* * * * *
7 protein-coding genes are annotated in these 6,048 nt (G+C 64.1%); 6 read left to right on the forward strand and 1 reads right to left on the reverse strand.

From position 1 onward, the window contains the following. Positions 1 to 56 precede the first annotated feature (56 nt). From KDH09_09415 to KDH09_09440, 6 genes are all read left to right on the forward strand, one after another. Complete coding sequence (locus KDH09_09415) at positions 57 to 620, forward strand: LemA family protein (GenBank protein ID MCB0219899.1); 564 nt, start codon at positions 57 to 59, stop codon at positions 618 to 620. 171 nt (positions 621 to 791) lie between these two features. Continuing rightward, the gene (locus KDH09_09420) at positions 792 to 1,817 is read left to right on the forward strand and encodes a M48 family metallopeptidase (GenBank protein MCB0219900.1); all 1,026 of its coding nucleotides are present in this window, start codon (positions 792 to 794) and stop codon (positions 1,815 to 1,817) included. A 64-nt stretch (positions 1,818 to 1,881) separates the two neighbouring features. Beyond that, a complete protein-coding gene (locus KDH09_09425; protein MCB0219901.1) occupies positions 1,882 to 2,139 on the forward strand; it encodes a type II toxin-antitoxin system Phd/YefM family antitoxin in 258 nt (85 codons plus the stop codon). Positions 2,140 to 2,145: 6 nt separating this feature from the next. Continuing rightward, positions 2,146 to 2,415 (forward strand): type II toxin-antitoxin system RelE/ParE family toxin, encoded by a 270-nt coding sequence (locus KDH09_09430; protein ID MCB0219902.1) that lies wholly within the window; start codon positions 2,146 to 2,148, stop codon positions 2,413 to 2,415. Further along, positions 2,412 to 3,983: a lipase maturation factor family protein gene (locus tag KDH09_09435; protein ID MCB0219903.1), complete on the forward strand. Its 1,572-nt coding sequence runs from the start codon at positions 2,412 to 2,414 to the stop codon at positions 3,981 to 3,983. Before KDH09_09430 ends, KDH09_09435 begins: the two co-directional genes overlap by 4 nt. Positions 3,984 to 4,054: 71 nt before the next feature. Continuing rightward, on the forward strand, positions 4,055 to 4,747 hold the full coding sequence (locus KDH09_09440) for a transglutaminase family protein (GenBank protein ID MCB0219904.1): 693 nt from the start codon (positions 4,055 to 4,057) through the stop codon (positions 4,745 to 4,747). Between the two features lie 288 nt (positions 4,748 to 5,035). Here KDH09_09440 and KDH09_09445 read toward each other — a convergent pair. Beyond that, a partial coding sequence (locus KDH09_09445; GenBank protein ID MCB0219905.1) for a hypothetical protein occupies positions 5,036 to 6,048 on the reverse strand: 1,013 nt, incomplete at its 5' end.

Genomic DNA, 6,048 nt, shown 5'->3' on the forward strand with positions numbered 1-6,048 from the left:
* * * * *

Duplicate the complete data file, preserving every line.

7 protein-coding genes are annotated in these 6,048 nt (G+C 64.1%); 6 read left to right on the forward strand and 1 reads right to left on the reverse strand.

From position 1 onward, the window contains the following. Positions 1 to 56 precede the first annotated feature (56 nt). From KDH09_09415 to KDH09_09440, 6 genes are all read left to right on the forward strand, one after another. Complete coding sequence (locus KDH09_09415) at positions 57 to 620, forward strand: LemA family protein (GenBank protein ID MCB0219899.1); 564 nt, start codon at positions 57 to 59, stop codon at positions 618 to 620. 171 nt (positions 621 to 791) lie between these two features. Continuing rightward, the gene (locus KDH09_09420) at positions 792 to 1,817 is read left to right on the forward strand and encodes a M48 family metallopeptidase (GenBank protein MCB0219900.1); all 1,026 of its coding nucleotides are present in this window, start codon (positions 792 to 794) and stop codon (positions 1,815 to 1,817) included. A 64-nt stretch (positions 1,818 to 1,881) separates the two neighbouring features. Beyond that, a complete protein-coding gene (locus KDH09_09425; protein MCB0219901.1) occupies positions 1,882 to 2,139 on the forward strand; it encodes a type II toxin-antitoxin system Phd/YefM family antitoxin in 258 nt (85 codons plus the stop codon). Positions 2,140 to 2,145: 6 nt separating this feature from the next. Continuing rightward, positions 2,146 to 2,415 (forward strand): type II toxin-antitoxin system RelE/ParE family toxin, encoded by a 270-nt coding sequence (locus KDH09_09430; protein ID MCB0219902.1) that lies wholly within the window; start codon positions 2,146 to 2,148, stop codon positions 2,413 to 2,415. Further along, positions 2,412 to 3,983: a lipase maturation factor family protein gene (locus tag KDH09_09435; protein ID MCB0219903.1), complete on the forward strand. Its 1,572-nt coding sequence runs from the start codon at positions 2,412 to 2,414 to the stop codon at positions 3,981 to 3,983. Before KDH09_09430 ends, KDH09_09435 begins: the two co-directional genes overlap by 4 nt. Positions 3,984 to 4,054: 71 nt before the next feature. Continuing rightward, on the forward strand, positions 4,055 to 4,747 hold the full coding sequence (locus KDH09_09440) for a transglutaminase family protein (GenBank protein ID MCB0219904.1): 693 nt from the start codon (positions 4,055 to 4,057) through the stop codon (positions 4,745 to 4,747). Between the two features lie 288 nt (positions 4,748 to 5,035). Here KDH09_09440 and KDH09_09445 read toward each other — a convergent pair. Beyond that, a partial coding sequence (locus KDH09_09445; GenBank protein ID MCB0219905.1) for a hypothetical protein occupies positions 5,036 to 6,048 on the reverse strand: 1,013 nt, incomplete at its 5' end.

Genomic DNA, 6,048 nt, shown 5'->3' on the forward strand with positions numbered 1-6,048 from the left: